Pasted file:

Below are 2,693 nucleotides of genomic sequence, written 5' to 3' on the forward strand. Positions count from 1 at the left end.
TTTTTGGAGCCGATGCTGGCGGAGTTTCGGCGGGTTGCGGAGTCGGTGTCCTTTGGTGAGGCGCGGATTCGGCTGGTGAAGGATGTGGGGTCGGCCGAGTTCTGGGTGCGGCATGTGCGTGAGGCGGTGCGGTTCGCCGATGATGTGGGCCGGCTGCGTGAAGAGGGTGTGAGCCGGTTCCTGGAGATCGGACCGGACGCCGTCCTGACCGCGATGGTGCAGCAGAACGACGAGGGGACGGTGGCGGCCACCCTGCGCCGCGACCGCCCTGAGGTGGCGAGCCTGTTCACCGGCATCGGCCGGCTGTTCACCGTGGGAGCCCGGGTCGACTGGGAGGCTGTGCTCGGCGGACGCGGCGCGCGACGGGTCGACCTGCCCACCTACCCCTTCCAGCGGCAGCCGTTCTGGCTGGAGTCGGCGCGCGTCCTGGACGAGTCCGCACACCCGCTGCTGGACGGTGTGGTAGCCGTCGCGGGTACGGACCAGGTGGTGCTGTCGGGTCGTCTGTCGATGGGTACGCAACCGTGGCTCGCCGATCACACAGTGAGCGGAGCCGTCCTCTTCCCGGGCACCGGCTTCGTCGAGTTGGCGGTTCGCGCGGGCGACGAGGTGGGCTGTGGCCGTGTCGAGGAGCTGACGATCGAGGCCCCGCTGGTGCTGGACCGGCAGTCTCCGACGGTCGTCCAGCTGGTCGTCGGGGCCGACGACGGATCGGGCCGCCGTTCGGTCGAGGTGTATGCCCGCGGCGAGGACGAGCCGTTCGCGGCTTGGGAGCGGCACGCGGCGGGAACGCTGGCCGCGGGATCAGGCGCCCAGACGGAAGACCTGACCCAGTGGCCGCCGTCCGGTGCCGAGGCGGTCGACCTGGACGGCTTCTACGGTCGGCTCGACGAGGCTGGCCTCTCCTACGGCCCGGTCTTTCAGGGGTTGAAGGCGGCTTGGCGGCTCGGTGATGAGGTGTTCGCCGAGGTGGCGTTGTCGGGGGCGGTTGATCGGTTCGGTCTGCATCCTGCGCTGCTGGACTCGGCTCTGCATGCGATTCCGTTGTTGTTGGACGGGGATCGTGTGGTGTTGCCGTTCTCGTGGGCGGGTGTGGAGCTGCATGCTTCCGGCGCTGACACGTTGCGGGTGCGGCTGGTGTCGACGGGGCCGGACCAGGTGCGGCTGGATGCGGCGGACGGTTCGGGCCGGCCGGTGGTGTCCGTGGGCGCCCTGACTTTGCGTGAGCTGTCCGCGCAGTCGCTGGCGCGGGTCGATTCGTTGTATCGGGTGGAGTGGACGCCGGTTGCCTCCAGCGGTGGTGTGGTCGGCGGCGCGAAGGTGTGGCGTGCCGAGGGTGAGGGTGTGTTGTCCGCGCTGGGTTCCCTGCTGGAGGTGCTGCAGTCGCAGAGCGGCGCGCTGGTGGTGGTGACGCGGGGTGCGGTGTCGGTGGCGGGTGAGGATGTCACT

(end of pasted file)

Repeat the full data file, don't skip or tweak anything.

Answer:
Below are 2,693 nucleotides of genomic sequence, written 5' to 3' on the forward strand. Positions count from 1 at the left end.
TTTTTGGAGCCGATGCTGGCGGAGTTTCGGCGGGTTGCGGAGTCGGTGTCCTTTGGTGAGGCGCGGATTCGGCTGGTGAAGGATGTGGGGTCGGCCGAGTTCTGGGTGCGGCATGTGCGTGAGGCGGTGCGGTTCGCCGATGATGTGGGCCGGCTGCGTGAAGAGGGTGTGAGCCGGTTCCTGGAGATCGGACCGGACGCCGTCCTGACCGCGATGGTGCAGCAGAACGACGAGGGGACGGTGGCGGCCACCCTGCGCCGCGACCGCCCTGAGGTGGCGAGCCTGTTCACCGGCATCGGCCGGCTGTTCACCGTGGGAGCCCGGGTCGACTGGGAGGCTGTGCTCGGCGGACGCGGCGCGCGACGGGTCGACCTGCCCACCTACCCCTTCCAGCGGCAGCCGTTCTGGCTGGAGTCGGCGCGCGTCCTGGACGAGTCCGCACACCCGCTGCTGGACGGTGTGGTAGCCGTCGCGGGTACGGACCAGGTGGTGCTGTCGGGTCGTCTGTCGATGGGTACGCAACCGTGGCTCGCCGATCACACAGTGAGCGGAGCCGTCCTCTTCCCGGGCACCGGCTTCGTCGAGTTGGCGGTTCGCGCGGGCGACGAGGTGGGCTGTGGCCGTGTCGAGGAGCTGACGATCGAGGCCCCGCTGGTGCTGGACCGGCAGTCTCCGACGGTCGTCCAGCTGGTCGTCGGGGCCGACGACGGATCGGGCCGCCGTTCGGTCGAGGTGTATGCCCGCGGCGAGGACGAGCCGTTCGCGGCTTGGGAGCGGCACGCGGCGGGAACGCTGGCCGCGGGATCAGGCGCCCAGACGGAAGACCTGACCCAGTGGCCGCCGTCCGGTGCCGAGGCGGTCGACCTGGACGGCTTCTACGGTCGGCTCGACGAGGCTGGCCTCTCCTACGGCCCGGTCTTTCAGGGGTTGAAGGCGGCTTGGCGGCTCGGTGATGAGGTGTTCGCCGAGGTGGCGTTGTCGGGGGCGGTTGATCGGTTCGGTCTGCATCCTGCGCTGCTGGACTCGGCTCTGCATGCGATTCCGTTGTTGTTGGACGGGGATCGTGTGGTGTTGCCGTTCTCGTGGGCGGGTGTGGAGCTGCATGCTTCCGGCGCTGACACGTTGCGGGTGCGGCTGGTGTCGACGGGGCCGGACCAGGTGCGGCTGGATGCGGCGGACGGTTCGGGCCGGCCGGTGGTGTCCGTGGGCGCCCTGACTTTGCGTGAGCTGTCCGCGCAGTCGCTGGCGCGGGTCGATTCGTTGTATCGGGTGGAGTGGACGCCGGTTGCCTCCAGCGGTGGTGTGGTCGGCGGCGCGAAGGTGTGGCGTGCCGAGGGTGAGGGTGTGTTGTCCGCGCTGGGTTCCCTGCTGGAGGTGCTGCAGTCGCAGAGCGGCGCGCTGGTGGTGGTGACGCGGGGTGCGGTGTCGGTGGCGGGTGAGGATGTCACT